Water Resources

Filter Total Items: 347
Date published: March 1, 2019
Status: Active

Domestic Water Use

Domestic water use includes indoor and outdoor uses at residences, and includes uses such as drinking, food preparation, bathing, washing clothes and dishes, flushing toilets, watering lawns and gardens, and maintaining pools. Domestic water use includes potable and non-potable water provided to households by a public water supplier (domestic deliveries) and self-supplied water use. Self-...

Date published: March 1, 2019
Status: Active

Irrigation Water Use

Irrigation water use includes water that is applied by an irrigation system to sustain plant growth in agricultural and horticultural practices. Irrigation also includes water that is used for pre-irrigation, frost protection, chemical application, weed control, field preparation, crop cooling, harvesting, dust suppression, and leaching salts from the root zone. Estimates of irrigation...

Date published: March 1, 2019
Status: Active

Thermoelectric Power Water Use

Water for thermoelectric power is used in the process of generating electricity with steam-driven turbine generators. Since 2000, thermoelectric-power withdrawals have been compiled by cooling-system type. Once-through cooling refers to cooling systems in which water is circulated through heat exchangers, and then returned to the source. Recirculating cooling refers to cooling systems in which...

Date published: March 1, 2019
Status: Active

Industrial Water Use

Industrial withdrawals provide water for such purposes as fabricating, processing, washing, diluting, cooling, or transporting a product; incorporating water into a product; or for sanitation needs within the manufacturing facility. Some industries that use large amounts of water produce such commodities as food, paper, chemicals, refined petroleum, or primary metals. Water for industrial use...

Date published: March 1, 2019
Status: Active

Mining Water Use

Mining water use is water used for the extraction of minerals that may be in the form of solids, such as coal, iron, sand, and gravel; liquids, such as crude petroleum; and gases, such as natural gas. The category includes quarrying, milling of mined materials, injection of water for secondary oil recovery or for unconventional oil and gas recovery (such as hydraulic fracturing), and other...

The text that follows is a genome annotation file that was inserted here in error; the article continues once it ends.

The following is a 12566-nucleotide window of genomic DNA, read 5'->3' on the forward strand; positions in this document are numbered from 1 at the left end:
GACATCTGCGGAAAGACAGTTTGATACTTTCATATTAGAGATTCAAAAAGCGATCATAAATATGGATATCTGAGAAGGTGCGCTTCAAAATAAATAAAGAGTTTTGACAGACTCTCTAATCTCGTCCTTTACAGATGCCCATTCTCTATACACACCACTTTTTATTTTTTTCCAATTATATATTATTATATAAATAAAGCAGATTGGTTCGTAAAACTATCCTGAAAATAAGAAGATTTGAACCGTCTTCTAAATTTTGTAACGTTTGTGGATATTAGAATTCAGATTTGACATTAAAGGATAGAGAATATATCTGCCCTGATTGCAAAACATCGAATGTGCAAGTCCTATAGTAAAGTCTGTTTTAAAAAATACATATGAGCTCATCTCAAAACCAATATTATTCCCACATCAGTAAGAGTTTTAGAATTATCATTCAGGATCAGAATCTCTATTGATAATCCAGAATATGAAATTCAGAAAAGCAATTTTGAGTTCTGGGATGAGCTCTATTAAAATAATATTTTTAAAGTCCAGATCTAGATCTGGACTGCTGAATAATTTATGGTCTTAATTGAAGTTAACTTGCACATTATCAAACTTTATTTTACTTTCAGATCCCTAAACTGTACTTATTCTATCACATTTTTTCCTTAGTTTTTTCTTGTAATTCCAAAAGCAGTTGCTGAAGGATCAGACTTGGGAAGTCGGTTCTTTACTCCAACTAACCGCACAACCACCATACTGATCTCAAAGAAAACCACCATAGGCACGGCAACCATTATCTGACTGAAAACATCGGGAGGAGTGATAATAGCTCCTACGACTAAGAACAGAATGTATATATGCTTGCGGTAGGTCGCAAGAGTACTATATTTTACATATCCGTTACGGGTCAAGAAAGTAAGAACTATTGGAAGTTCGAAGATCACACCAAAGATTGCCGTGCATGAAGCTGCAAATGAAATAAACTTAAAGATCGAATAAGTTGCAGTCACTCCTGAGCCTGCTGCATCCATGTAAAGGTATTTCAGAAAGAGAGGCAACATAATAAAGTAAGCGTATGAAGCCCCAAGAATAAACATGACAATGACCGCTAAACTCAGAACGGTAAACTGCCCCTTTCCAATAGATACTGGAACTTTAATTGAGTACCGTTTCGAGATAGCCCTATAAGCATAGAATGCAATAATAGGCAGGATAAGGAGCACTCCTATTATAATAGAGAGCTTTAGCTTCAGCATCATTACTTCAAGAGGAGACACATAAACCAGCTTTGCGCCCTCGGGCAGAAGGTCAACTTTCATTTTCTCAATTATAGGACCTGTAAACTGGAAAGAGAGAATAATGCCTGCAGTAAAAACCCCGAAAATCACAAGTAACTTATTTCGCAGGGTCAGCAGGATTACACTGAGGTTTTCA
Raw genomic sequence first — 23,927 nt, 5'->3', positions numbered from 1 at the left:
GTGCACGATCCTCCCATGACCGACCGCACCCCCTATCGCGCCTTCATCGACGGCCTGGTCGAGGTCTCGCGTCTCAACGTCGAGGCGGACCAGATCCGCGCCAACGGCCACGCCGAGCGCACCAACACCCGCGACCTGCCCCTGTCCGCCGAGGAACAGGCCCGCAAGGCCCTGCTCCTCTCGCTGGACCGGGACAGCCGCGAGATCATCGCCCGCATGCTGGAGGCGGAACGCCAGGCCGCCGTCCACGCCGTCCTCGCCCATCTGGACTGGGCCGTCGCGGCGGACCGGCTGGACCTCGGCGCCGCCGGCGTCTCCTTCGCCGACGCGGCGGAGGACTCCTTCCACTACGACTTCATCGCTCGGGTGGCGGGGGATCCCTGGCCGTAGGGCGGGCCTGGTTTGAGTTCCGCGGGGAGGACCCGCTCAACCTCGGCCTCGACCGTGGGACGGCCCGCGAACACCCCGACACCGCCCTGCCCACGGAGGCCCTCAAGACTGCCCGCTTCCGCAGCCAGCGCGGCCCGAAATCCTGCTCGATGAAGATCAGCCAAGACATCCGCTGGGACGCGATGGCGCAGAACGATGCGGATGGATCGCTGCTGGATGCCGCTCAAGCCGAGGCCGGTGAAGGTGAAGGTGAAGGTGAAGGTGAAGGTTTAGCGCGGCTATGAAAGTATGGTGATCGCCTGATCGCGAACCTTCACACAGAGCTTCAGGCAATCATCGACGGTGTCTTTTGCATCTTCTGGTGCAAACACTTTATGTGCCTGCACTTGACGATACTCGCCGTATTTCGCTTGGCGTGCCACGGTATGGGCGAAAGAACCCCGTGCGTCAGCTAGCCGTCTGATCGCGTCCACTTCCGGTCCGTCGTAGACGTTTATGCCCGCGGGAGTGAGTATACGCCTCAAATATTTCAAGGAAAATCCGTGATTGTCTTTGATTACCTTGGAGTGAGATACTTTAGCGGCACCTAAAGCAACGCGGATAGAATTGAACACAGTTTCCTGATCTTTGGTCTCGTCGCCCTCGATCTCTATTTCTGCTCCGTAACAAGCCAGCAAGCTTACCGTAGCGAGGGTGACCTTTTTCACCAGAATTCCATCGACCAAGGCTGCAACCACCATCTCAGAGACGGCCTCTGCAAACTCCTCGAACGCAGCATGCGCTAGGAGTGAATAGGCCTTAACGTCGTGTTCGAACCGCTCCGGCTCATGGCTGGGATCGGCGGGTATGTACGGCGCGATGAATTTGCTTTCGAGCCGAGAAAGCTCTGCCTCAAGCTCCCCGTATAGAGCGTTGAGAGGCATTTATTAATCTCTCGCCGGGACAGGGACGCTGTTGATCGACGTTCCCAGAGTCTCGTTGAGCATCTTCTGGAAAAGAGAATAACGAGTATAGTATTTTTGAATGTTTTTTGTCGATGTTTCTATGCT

Date published: March 1, 2019
Status: Active

Livestock Water Use

Livestock water use is water associated with livestock watering, feedlots, dairy operations, and other on-farm needs. Livestock includes dairy cows and heifers, beef cattle and calves, sheep and lambs, goats, hogs and pigs, horses, and poultry. Other livestock water uses include cooling of facilities for the animals and products, dairy sanitation and wash down of facilities, animal waste-...

Date published: March 1, 2019
Status: Active

Aquaculture Water Use

Aquaculture water use is water associated with raising organisms that live in water—such as finfish and shellfish—for food, restoration, conservation, or sport. Aquaculture production occurs under controlled feeding, sanitation, and harvesting procedures primarily in ponds, flowthrough raceways, and, to a lesser extent, cages, net pens, and closed-recirculation tanks.

Date published: March 1, 2019
Status: Active

Coal-Tar-Based Pavement Sealcoat, PAHs, and Environmental Health

Sealcoat is the black, viscous liquid applied to many asphalt parking lots, driveways, and playgrounds in North America to protect and enhance the appearance of the underlying asphalt. Coal-tar-based pavement sealcoat is a potent source of polycyclic aromatic hydrocarbon (PAH) contamination in urban and suburban areas and a potential concern for human health and aquatic life.

Contacts: Barbara Mahler
Attribution: Water Resources
Date published: March 1, 2019
Status: Active

Pesticides

Pesticides are chemicals designed to kill pests, including insects (insecticides), weeds (herbicides), and fungi (fungicides). The USGS assesses the occurrence and behavior of pesticides in streams, lakes, and groundwater and the potential for pesticides to contaminate our drinking-water supplies or harm aquatic ecosystems.

Contacts: Lisa Nowell
Date published: March 1, 2019
Status: Active

Mercury

Mercury is a potent neurotoxin that can affect the human nervous system. Eating fish contaminated with mercury can cause serious harm to people and wildlife.

Contacts: Mark E Brigham
Attribution: Water Resources
Date published: March 1, 2019
Status: Active

Pathogens and Other Microorganisms

The USGS works to monitor and assess how disease-causing pathogens enter our water and help those who manage drinking and wastewater facilities prevent and treat these viruses, bacteria, algal toxins, and other microorganisms.

Attribution: Water Resources
Date published: March 1, 2019
Status: Active

Water Quality After Wildfire

Wildfires are devastating and can lead to long-term changes to the landscape. With a significant amount of our Nation’s drinking water sources originating in forested watersheds, evaluating the effect fires have on water quality is incredibly important. The USGS works with other federal and state land managers to assess water-quality after wildfires in order to help protect one of our most...

Attribution: Water Resources